The only formalities left were our team dinner, an eating affair with an unpretentious fun bunch of team members, bag weighing, and an ALE cocktail hour with all the other adventurers heading over for once in a lifetime experiences – some heading over to climb Vinson, emperor penguin viewing, South Pole visitors and the hardcore sled pullers attempting to cross the continent. I thought this was purely an IMG Vinson trip! The morning following our team dinner, ALE, as planned, collected our bags, weighed them and stacked them with various other expedition duffels in the back of a box truck in prep for loading onto the ALE flight, informing us that we wouldn’t see them again until Union Glacier. If plans went as scheduled we’d be sitting on the same Russian Ilyushin IL-76 cargo plane the very next morning. First we got the privilege of joining around fifty others at the ALE offices in town.

What an awe inspiring night being in the presence of hardcore athletes and wealthy Chinese. We sat through a few short videos and listened to an ALE trip co-ordinator going over Antarctica guidelines. It was cool to collect our boarding passes for the large Russian Ilyushin IL-76 aircraft and keep our Pisco sour glasses as momentos. We may even get to head out to the ice tonight. As mentioned at the meeting, defendant on the 7-7.30pm weather forecast we may have a 30 minute turnaround to be ready for departure. The airplane captain decides if the conditions are good enough to land in and if so we depart around 5 hours prior to the landing time. At the meeting we were told that it was too windy to load the baggage onto the plane this afternoon, a contradiction leading us to believe that there was little chance of an evening departure.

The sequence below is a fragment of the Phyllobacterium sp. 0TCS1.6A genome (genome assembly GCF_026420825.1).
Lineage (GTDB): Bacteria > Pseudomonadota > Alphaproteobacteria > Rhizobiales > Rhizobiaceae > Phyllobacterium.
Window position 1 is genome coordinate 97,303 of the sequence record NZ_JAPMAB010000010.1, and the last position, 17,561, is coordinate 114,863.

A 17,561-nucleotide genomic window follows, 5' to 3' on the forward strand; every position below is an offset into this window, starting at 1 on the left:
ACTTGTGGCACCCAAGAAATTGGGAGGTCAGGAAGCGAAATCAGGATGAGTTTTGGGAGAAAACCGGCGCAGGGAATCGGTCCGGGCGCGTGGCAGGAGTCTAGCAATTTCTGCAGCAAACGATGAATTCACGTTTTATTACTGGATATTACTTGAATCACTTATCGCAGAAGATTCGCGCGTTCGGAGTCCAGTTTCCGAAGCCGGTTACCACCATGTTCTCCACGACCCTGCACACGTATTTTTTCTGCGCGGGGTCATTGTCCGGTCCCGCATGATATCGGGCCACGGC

Justin Merle (front right) and his band of merry mountaineers
Duffels loaded and ready
Dressed for the icy continent

That evening we eventually received the email from our assistant guide, Emily notifying us that it was not going to happen and to be ready for a 7.30am departure – we already knew that that day and the next few didn’t look so optimistic! Could be a bunch of hotel hopping and laying low until we get the green light. I was also slightly concerned that the carton of Chilean red wine I’d made a rush purchase on would be confiscated and that our eventual summit celebrations on the ice wouldn’t happen!

….and from here on out it was all about climbing the tallest of them all in the Antarctica interior.

Heading to the Ice
Almost bang on 7.30am we got the news we had been waiting for, a pickup time of 8.45 – Woohoo! The nerves kicked in a little but super exciting times lay ahead. Now have to try and make sure I can fix the irritating bone spur that could well throw a major spanner in the works, potentially causing a boat load of discomfort.